Faith and Unschooling

At the beginning of the year, when I was reading various blog posts, I came across some great thoughts over at Loving Him 4 Ever. Interestingly, as I went to look up the reference, it appears a break has occurred for the blog author since writing this post. I hope there is more to come! Anyway, here is an excerpt that particularly caught my attention:

I’d like to share some things I believe God has given me recently.

The first thing was Deut 6:6-7…

6And these words, which I command thee this day, shall be in thine heart: 7And thou shalt teach them diligently unto thy children, and shalt talk of them when thou sittest in thine house, and when thou walkest by the way, and when thou liest down, and when thou risest up

This speaks to me that we are to bring our children alongside of us as we live life and they will be mentored and learn from us…there will be an impartation of our spirit into theirs…but is comes thru relationship with them..a good, solid, loving relationship with them…one where they can trust us to love them unconditionally…

Two weeks ago today, William was baptized by his older brother.

Afterward, his father (and my hubby of almost 23 years!) confirmed William a member of The Church of Jesus Christ of Latter-Day Saints and bestowed upon him the gift of the Holy Ghost by the power of the priesthood which he bears.

Almost right after the lovely gathering dispersed, William excitedly approached me and asked, “Do I get to have my own scriptures now!?” It was very interesting for several reasons. One was that I had not discussed this as any “rite of passage” or anything before obtaining your own scriptures, so I wonder why he associated it as such. However, in the past, that is when the children have typically taken up owning and carrying their own scriptures (though he has two older brothers who don’t do so; therefore, it isn’t a given). Second, was how eager he was to obtain his own scriptures (this from a boy who LOVES presents that are toy driven, yet this is so spiritual driven, and he doesn’t read yet).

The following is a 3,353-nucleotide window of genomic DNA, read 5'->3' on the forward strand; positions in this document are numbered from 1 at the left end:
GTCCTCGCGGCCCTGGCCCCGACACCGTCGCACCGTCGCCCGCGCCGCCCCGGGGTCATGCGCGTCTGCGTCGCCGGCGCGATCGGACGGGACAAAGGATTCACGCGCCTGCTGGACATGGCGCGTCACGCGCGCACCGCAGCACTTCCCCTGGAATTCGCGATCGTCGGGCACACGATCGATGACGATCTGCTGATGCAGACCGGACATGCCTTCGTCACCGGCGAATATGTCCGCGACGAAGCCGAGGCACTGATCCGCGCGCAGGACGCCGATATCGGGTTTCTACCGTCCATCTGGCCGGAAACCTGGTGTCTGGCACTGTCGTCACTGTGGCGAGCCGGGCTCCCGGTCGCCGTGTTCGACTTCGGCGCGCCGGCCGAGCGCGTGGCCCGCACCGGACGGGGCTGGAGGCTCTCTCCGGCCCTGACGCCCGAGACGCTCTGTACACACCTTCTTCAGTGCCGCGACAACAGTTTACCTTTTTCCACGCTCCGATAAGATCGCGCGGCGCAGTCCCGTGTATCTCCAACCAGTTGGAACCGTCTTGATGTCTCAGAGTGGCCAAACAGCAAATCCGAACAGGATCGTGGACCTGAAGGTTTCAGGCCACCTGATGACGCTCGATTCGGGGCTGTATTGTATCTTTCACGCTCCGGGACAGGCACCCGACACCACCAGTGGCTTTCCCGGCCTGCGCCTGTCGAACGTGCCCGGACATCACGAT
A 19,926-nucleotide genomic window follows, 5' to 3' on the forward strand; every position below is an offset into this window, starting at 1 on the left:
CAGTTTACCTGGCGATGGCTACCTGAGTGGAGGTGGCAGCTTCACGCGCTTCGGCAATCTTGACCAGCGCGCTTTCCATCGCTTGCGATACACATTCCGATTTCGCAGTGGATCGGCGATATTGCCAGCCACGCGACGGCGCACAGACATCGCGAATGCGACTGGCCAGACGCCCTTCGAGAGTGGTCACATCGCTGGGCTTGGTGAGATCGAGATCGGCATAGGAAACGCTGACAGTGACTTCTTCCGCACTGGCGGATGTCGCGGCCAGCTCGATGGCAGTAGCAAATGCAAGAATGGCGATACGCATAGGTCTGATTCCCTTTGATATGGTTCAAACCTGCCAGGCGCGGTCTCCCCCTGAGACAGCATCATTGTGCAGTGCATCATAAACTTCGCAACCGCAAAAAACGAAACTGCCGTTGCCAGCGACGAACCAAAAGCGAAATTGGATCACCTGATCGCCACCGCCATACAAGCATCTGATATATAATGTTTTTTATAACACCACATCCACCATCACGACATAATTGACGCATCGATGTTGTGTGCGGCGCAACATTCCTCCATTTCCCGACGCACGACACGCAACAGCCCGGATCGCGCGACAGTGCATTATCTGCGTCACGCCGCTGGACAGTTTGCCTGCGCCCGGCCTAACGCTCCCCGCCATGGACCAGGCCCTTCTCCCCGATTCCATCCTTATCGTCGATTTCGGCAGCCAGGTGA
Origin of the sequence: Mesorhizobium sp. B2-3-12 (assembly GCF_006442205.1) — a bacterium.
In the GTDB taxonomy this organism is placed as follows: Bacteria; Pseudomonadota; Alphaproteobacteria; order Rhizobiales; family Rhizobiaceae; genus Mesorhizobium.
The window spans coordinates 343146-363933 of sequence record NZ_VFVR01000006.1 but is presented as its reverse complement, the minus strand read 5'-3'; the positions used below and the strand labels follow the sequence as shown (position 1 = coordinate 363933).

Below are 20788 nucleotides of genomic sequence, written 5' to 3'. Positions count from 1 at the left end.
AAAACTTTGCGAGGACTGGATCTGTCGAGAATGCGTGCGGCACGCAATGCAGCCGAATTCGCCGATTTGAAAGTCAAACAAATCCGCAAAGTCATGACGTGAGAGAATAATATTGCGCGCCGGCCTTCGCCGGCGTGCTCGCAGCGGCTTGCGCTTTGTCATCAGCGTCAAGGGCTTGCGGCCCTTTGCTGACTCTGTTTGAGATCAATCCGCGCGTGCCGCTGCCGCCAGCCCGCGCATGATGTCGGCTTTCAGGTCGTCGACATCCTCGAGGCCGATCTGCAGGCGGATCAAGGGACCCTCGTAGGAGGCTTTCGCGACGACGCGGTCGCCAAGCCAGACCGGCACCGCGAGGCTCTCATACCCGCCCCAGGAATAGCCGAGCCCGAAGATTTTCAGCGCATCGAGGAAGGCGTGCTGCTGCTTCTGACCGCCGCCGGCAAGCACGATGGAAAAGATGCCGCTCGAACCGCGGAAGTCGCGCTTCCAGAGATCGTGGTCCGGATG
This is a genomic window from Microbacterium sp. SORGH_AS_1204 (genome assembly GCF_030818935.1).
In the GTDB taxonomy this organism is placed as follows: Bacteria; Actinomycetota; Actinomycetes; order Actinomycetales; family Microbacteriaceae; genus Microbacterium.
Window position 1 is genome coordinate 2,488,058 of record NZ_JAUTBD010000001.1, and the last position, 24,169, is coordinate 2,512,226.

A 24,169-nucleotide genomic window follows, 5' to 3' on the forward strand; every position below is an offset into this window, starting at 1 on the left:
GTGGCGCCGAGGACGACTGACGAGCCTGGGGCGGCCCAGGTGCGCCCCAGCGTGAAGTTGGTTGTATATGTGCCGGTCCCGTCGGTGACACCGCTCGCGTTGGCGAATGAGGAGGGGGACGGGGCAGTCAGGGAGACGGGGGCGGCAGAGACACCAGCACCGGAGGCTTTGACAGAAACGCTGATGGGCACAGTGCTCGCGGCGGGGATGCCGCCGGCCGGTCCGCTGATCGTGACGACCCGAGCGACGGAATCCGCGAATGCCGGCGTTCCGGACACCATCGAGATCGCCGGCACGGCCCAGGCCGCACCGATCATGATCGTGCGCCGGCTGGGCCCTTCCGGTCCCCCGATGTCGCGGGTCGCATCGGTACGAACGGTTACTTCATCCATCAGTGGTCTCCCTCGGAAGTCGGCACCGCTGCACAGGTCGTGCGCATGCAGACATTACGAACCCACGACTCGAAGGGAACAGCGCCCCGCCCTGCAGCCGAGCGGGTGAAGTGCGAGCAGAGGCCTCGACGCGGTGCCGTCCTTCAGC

So, it got me to thinking about this passage that I found above as well as the post that I wrote over at Life Without School a while ago found here. I do things quite a bit differently as it pertains to how I share my faith with my children, and all the attributes that go with that. For instance, it is common to start very young with children to pray alongside them so they “grow up with it”; therefore, they will continue with it as they are older. The same could be said of owning and carrying one’s scriptures from a young age, whether they can read or not, just to create a “habit.”

I didn’t do that with my children. Instead, I did as the scripture above indicates: I lived and spoke of it, in my home and outside of my home, as I awoke and as I went to sleep, as I walked and as I lay; it incorporates every aspect of my life. What I found was that my children each came to desire it for themselves when they were old enough to make that choice and recognize the value in it. I saw it with prayer, scripture study, serving a mission, Sabbath Day observance, and all the other myriad of goodly things to seek after.

In our church, there is an “age of accountability” whereby people are old enough to know right from wrong, make correct choices, and understand the consequences of actions. That age is 8. William actually turned 9 years old the day after his baptism. With his learning difficulties, I felt another year was in order and that proved to be of benefit as I saw him really embrace for himself his own desire for the important saving ordinance of baptism.

Interestingly, it is often found through brain research that the ages of 8-10 years is formative in the ability to discern, learn, and assimilate. Many of my children are right-brained learners, William included, and it is not until this age that many higher level thinking abilities emerge. The previous years are ones of building a foundation that will create so much of what will be needed for the proceeding years of growth and understanding. I see this both with academia as well as spirituality. You can include emotional and physical in there as well, from my vantage point. Pretty cool, really. It’s just another testament of the Truth that I live.

3 responses to “Faith and Unschooling

  1. Ani got baptized in February. She was absolutely thrilled to get her first set of scriptures. It’s funny how kids often associate baptism with scriptures. A woman who used to be in our ward (and actually strongly influenced my parents in their decision to start homeschooling me) was very into the brain development of children. She often said what you wrote in the last paragraph 🙂

  2. Congrats to William! It is great to see you pop up in my blog reader again!

  3. It is interesting to me that my approach to my children’s faith life was rather the same as yours. My intuition has often warred with my comfort level, here. I think the reason I like your blogging so much is that you are often able to put my intuitions into clear words. Anyway, I really appreciate your return to blogging.